Tuesday, July 3, 2012


Ah, leaks from the Supreme Court. And more leaks from the Supreme Court.

Since I've been blogging Watergate 40 years on, I have the strategic use of leaks on my mind quite a bit these days. Where we are right now (that is, two weeks out from the arrests of the Watergate burglars) involves, among other things, the FBI leaking things to the press because acting FBI Director Pat Gray is attempting to stifle the investigation.

The larger point is that leaking is and has always been a key tool in political battles among elites, and anyone reading or watching news reports should at all times be aware that reporters frequently get stories from sources with agendas. That doesn't mean that the sources are peddling lies! For one thing, a reporter who gets burned by a source that way isn't likely to trust that source in the future. For another, a good reporter will confirm the basic facts of leaks or else not push forward with them.

But something can avoid any significant misstatement of fact and still tell only some of the story, and leak-based stories are particularly likely to do so, especially in cases such as national security (or, for that matter, the Supreme Court) in which everyone else might be severely constrained from telling the rest of the story on the record. And of course it's also possible for a source to leak something that's believed by the source and others to be true, but is not actually true.

I'd also distinguish between those leaks intended for general spin and those employed as part of bureaucratic or other elite battles. And that's not all! The current SCOTUS leaks may simply be sour grapes on the part of the losing Court faction, not really intended to accomplish anything but to make the Chief Justice (presumably) look bad, but not to influence him to do anything different. And then there's the possibility of leaks that are intended to win over a beat reporter who might be inclined to give favorable coverage in the future to someone who expects a continued relationship with the reporter.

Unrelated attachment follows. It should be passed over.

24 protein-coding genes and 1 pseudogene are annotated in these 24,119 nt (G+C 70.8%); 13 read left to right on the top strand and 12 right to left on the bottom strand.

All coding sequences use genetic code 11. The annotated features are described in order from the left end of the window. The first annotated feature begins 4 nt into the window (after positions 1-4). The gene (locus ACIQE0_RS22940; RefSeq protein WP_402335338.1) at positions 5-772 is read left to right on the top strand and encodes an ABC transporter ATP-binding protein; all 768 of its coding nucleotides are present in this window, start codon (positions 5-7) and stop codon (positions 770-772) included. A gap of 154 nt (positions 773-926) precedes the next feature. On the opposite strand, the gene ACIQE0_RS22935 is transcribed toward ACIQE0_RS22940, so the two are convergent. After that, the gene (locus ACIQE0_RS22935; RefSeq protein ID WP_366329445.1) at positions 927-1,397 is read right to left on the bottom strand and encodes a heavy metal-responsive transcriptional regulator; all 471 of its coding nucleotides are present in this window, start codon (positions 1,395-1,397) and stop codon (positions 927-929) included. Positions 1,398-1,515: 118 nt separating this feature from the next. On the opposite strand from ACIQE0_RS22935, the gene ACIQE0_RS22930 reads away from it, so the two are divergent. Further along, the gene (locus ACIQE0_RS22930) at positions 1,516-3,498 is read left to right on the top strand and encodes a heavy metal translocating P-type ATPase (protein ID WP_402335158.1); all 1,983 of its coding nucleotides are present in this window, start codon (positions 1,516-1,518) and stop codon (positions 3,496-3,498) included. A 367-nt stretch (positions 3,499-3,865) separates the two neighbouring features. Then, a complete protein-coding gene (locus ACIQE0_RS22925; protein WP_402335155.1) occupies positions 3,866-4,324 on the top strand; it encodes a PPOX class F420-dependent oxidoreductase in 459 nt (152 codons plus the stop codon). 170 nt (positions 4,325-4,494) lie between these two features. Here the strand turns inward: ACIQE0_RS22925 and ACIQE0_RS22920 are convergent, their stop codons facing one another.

So what do we make of this series of leaks? I have no idea. What I can say, however, is that they should be read with the possible motives of both the leakers and the press in mind.


  1. Great points about leaks. If you look back on "what the heck happened" books about the 2008 race like Game Change or some of the ones that have come out about Obama's first term you see a lot of this kind of stuff. I remember this type of thread being directed at Patti Solis Doyle with all sorts of "errors" and other stuff being attributed to her used to show why Hillary lost. The stories certainly could have been true, like claims she derogatorily referred to the rest of the senior campaign staff as simply "the white boys" (presumably to say they weren't worldly enough or something), but these quotes/stories certainly could have been pay back from disgruntled staff or something else. You can also see it in a lot of the stuff that surfaced about Palin, not knowing that the Prime Minister not the Queen is in charge of running Britain's foreign policy for example. Some of that stuff might have been true but I'm sure a lot of it was payback by angry staff members and people wanting to dodge any allocation of blame for the screw ups. I would caution people to remember this before they look for "the truth" in books like "The Escape Artists" or any of the other books about Obama that have come out and will come out in the future. Not that they are wrong, but you are often getting just a small part of a much larger picture.